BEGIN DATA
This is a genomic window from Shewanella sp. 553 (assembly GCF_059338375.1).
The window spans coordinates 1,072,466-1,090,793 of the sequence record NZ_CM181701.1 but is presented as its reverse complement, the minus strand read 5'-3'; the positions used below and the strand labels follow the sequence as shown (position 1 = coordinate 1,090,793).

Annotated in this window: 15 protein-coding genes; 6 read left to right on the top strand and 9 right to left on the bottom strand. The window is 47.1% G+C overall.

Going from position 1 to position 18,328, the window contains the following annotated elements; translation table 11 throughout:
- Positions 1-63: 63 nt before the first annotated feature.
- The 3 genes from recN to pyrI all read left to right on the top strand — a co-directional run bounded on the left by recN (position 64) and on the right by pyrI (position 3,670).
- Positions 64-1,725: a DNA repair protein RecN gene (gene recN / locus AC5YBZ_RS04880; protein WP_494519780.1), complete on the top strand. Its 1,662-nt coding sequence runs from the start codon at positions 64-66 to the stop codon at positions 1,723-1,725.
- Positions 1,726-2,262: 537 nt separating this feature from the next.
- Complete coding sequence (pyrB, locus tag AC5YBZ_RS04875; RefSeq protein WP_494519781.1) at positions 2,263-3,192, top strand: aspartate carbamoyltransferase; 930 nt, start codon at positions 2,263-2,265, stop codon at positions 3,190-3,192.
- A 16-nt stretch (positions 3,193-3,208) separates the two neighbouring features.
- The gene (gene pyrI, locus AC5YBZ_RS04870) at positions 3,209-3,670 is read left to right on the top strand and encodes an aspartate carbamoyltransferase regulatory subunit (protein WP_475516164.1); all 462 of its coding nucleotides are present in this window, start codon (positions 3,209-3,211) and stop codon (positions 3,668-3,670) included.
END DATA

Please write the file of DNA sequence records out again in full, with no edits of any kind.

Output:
This is a genomic window from Shewanella sp. 553 (assembly GCF_059338375.1).
The window spans coordinates 1,072,466-1,090,793 of the sequence record NZ_CM181701.1 but is presented as its reverse complement, the minus strand read 5'-3'; the positions used below and the strand labels follow the sequence as shown (position 1 = coordinate 1,090,793).

Annotated in this window: 15 protein-coding genes; 6 read left to right on the top strand and 9 right to left on the bottom strand. The window is 47.1% G+C overall.

Going from position 1 to position 18,328, the window contains the following annotated elements; translation table 11 throughout:
- Positions 1-63: 63 nt before the first annotated feature.
- The 3 genes from recN to pyrI all read left to right on the top strand — a co-directional run bounded on the left by recN (position 64) and on the right by pyrI (position 3,670).
- Positions 64-1,725: a DNA repair protein RecN gene (gene recN / locus AC5YBZ_RS04880; protein WP_494519780.1), complete on the top strand. Its 1,662-nt coding sequence runs from the start codon at positions 64-66 to the stop codon at positions 1,723-1,725.
- Positions 1,726-2,262: 537 nt separating this feature from the next.
- Complete coding sequence (pyrB, locus tag AC5YBZ_RS04875; RefSeq protein WP_494519781.1) at positions 2,263-3,192, top strand: aspartate carbamoyltransferase; 930 nt, start codon at positions 2,263-2,265, stop codon at positions 3,190-3,192.
- A 16-nt stretch (positions 3,193-3,208) separates the two neighbouring features.
- The gene (gene pyrI, locus AC5YBZ_RS04870) at positions 3,209-3,670 is read left to right on the top strand and encodes an aspartate carbamoyltransferase regulatory subunit (protein WP_475516164.1); all 462 of its coding nucleotides are present in this window, start codon (positions 3,209-3,211) and stop codon (positions 3,668-3,670) included.